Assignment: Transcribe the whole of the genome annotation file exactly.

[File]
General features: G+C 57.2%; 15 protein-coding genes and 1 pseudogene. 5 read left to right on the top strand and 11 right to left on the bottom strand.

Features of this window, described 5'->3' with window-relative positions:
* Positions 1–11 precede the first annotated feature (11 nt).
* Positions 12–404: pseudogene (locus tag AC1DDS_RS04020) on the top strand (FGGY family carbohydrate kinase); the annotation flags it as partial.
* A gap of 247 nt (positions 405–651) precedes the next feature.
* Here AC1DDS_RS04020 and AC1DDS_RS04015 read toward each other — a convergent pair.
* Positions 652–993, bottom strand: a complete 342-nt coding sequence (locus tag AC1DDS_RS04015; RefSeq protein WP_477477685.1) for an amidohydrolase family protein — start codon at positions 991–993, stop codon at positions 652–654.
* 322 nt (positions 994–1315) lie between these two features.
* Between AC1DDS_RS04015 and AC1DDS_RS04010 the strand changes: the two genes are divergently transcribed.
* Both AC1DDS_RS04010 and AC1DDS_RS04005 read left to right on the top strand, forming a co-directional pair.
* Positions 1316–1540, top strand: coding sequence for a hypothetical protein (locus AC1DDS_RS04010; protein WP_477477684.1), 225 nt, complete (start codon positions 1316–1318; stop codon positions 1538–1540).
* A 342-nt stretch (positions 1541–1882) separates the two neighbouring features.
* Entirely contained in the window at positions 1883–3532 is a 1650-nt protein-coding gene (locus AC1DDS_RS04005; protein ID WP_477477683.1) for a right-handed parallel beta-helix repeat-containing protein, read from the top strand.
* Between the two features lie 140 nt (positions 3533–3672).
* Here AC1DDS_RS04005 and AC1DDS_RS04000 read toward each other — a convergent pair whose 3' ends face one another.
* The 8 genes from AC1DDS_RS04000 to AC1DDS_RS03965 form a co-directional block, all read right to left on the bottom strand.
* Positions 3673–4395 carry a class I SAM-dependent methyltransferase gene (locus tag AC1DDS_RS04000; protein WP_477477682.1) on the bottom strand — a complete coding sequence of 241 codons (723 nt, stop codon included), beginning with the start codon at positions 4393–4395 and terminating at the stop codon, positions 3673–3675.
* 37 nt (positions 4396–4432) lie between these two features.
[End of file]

General features: G+C 57.2%; 15 protein-coding genes and 1 pseudogene. 5 read left to right on the top strand and 11 right to left on the bottom strand.

Features of this window, described 5'->3' with window-relative positions:
* Positions 1–11 precede the first annotated feature (11 nt).
* Positions 12–404: pseudogene (locus tag AC1DDS_RS04020) on the top strand (FGGY family carbohydrate kinase); the annotation flags it as partial.
* A gap of 247 nt (positions 405–651) precedes the next feature.
* Here AC1DDS_RS04020 and AC1DDS_RS04015 read toward each other — a convergent pair.
* Positions 652–993, bottom strand: a complete 342-nt coding sequence (locus tag AC1DDS_RS04015; RefSeq protein WP_477477685.1) for an amidohydrolase family protein — start codon at positions 991–993, stop codon at positions 652–654.
* 322 nt (positions 994–1315) lie between these two features.
* Between AC1DDS_RS04015 and AC1DDS_RS04010 the strand changes: the two genes are divergently transcribed.
* Both AC1DDS_RS04010 and AC1DDS_RS04005 read left to right on the top strand, forming a co-directional pair.
* Positions 1316–1540, top strand: coding sequence for a hypothetical protein (locus AC1DDS_RS04010; protein WP_477477684.1), 225 nt, complete (start codon positions 1316–1318; stop codon positions 1538–1540).
* A 342-nt stretch (positions 1541–1882) separates the two neighbouring features.
* Entirely contained in the window at positions 1883–3532 is a 1650-nt protein-coding gene (locus AC1DDS_RS04005; protein ID WP_477477683.1) for a right-handed parallel beta-helix repeat-containing protein, read from the top strand.
* Between the two features lie 140 nt (positions 3533–3672).
* Here AC1DDS_RS04005 and AC1DDS_RS04000 read toward each other — a convergent pair whose 3' ends face one another.
* The 8 genes from AC1DDS_RS04000 to AC1DDS_RS03965 form a co-directional block, all read right to left on the bottom strand.
* Positions 3673–4395 carry a class I SAM-dependent methyltransferase gene (locus tag AC1DDS_RS04000; protein WP_477477682.1) on the bottom strand — a complete coding sequence of 241 codons (723 nt, stop codon included), beginning with the start codon at positions 4393–4395 and terminating at the stop codon, positions 3673–3675.
* 37 nt (positions 4396–4432) lie between these two features.